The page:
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Study: Popular women's health apps don't meet basic privacy, security standards

Many popular women’s health apps fail to meet basic data privacy and security standards, according to a review published in JMIR.

The study analyzed 23 of the most downloaded and highest rated femtech apps on Apple’s App Store and Google Play by two independent reviewers on data privacy, data sharing and security assessment criteria. Sixteen of the apps were related to fertility, cycle tracking and pregnancy, while others focused on areas like breast and lung cancers, mental health, exercise and abortion. 

Researchers found all the apps included behavioral tracking, and 14 allowed location tracking. Meanwhile, only 16 displayed a privacy policy, and 12 requested consent from users. Three of the apps began collecting data before obtaining consent. Thirteen provided users with information about data security.

The review also noted that 20 of the 23 apps shared data with third parties, while researchers couldn’t determine data sharing policies from the final three. 

“Many of the most popular women’s mHealth apps on the market have poor data privacy, sharing and security standards. Although regulations exist, such as the European Union General Data Protection Regulation, current practices do not follow them,” the study’s authors wrote. “The failure of the assessed women’s mHealth apps to meet basic data privacy, sharing and security standards is not ethically or legally acceptable.”


The researchers argued that women’s health apps in particular can contain private data that may come from young women, teens and children.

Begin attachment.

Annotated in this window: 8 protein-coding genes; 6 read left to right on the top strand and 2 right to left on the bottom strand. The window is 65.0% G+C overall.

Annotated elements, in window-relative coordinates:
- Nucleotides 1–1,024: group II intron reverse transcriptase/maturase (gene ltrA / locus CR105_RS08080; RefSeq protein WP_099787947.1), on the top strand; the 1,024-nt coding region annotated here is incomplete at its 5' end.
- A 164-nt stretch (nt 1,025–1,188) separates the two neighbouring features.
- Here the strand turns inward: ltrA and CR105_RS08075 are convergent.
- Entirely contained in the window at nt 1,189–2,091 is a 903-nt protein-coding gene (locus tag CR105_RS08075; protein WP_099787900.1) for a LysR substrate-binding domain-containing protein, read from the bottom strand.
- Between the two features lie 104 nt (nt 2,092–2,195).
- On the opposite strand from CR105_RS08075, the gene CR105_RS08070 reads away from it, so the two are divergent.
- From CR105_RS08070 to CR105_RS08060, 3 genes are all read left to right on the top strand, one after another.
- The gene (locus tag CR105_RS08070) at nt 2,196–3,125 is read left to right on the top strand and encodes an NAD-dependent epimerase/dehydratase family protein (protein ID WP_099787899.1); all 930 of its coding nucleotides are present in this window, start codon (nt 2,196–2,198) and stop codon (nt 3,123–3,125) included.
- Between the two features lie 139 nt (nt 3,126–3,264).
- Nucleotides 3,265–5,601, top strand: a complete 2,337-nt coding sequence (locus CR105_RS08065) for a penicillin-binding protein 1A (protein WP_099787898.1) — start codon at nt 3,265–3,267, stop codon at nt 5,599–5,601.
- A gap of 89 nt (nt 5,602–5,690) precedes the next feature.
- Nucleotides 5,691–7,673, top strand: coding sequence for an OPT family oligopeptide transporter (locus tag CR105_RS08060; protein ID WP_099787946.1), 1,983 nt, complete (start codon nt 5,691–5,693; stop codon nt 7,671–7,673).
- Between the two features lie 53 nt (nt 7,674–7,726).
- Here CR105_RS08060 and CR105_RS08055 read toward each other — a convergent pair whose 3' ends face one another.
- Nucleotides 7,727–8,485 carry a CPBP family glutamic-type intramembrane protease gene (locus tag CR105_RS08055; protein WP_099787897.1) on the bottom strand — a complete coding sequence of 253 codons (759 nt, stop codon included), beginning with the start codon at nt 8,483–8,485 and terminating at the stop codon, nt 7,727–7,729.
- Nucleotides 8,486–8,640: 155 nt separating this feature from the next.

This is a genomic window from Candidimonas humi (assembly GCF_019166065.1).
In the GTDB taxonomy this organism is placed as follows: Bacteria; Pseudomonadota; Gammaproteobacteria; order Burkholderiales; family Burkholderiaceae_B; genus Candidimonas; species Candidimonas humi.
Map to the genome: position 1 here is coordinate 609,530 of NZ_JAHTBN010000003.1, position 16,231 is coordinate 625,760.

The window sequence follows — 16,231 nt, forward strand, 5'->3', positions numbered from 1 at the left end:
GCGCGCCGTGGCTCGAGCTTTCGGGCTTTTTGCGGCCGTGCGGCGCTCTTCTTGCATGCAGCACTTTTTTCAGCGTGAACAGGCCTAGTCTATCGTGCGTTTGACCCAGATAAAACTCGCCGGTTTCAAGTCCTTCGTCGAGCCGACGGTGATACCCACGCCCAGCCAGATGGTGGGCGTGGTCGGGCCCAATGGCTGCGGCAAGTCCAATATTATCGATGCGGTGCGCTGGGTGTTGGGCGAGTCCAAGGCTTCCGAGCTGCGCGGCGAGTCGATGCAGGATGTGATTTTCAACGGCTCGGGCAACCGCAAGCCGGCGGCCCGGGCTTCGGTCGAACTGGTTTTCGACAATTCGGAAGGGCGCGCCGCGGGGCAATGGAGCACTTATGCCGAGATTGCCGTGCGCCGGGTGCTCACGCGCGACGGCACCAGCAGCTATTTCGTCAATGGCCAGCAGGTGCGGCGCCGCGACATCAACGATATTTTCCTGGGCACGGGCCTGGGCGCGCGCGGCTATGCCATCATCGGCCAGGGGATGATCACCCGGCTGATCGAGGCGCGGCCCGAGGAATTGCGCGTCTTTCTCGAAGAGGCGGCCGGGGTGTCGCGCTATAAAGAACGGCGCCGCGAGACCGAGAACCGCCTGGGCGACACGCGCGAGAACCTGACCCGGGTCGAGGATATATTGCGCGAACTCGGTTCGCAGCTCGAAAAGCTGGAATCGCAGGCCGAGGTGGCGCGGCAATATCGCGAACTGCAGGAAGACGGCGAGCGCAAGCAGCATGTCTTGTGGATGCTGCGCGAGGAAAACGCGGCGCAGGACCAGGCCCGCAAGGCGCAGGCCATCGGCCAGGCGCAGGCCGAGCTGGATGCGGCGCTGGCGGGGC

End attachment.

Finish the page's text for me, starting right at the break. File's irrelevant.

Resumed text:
“Given the sensitive nature of women’s health, women’s mHealth apps should practice increased privacy rather than the poor practices uncovered in this study. Moreover, some women’s mHealth apps collected not only women’s sensitive data but also information on children and infants,” they wrote. “These observations demonstrate the complexity of the standard practices of data privacy and consent.”


After a Supreme Court draft opinion that would overturn Roe v. Wade leaked earlier this month, some privacy and security experts have raised concerns that data from period-tracking apps could be used to determine whether the user has had an abortion. 

Privacy concerns have surfaced for femtech apps before. Popular period and fertility tracking app Flo, which raised $50 million in Series B funding last year, settled with the Federal Trade Commission in January 2021 regarding a complaint the company had shared user data with marketing and analytics services at Facebook and Google. 

Meanwhile, though femtech still makes up a small portion of overall digital health funding, the market has been growing. In its Q1 investment report, Rock Health noted that reproductive and maternal health startups moved into the top six in terms of clinical focus for the first time since 2019, scooping up $424 million in financing. 

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